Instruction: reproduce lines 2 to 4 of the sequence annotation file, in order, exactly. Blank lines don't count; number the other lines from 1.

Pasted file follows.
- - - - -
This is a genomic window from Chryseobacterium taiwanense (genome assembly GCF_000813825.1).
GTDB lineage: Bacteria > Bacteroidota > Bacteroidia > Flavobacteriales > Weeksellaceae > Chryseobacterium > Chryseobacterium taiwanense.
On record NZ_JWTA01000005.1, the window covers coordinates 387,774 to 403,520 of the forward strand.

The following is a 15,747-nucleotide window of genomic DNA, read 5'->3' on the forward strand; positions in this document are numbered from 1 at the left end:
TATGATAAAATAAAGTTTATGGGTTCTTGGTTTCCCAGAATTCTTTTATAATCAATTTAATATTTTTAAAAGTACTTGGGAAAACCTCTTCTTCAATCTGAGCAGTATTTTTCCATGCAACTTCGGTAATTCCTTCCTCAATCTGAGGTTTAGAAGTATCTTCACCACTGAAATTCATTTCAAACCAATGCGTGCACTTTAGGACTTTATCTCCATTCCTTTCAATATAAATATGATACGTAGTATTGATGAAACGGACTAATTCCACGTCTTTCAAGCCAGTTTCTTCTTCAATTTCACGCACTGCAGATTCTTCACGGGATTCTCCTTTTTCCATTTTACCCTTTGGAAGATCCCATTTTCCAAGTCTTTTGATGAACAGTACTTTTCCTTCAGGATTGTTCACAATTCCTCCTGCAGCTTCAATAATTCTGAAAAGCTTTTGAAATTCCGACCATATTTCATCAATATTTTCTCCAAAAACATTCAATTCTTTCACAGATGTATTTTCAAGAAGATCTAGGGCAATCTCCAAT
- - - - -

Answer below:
GTDB lineage: Bacteria > Bacteroidota > Bacteroidia > Flavobacteriales > Weeksellaceae > Chryseobacterium > Chryseobacterium taiwanense.
On record NZ_JWTA01000005.1, the window covers coordinates 387,774 to 403,520 of the forward strand.

The following is a 15,747-nucleotide window of genomic DNA, read 5'->3' on the forward strand; positions in this document are numbered from 1 at the left end: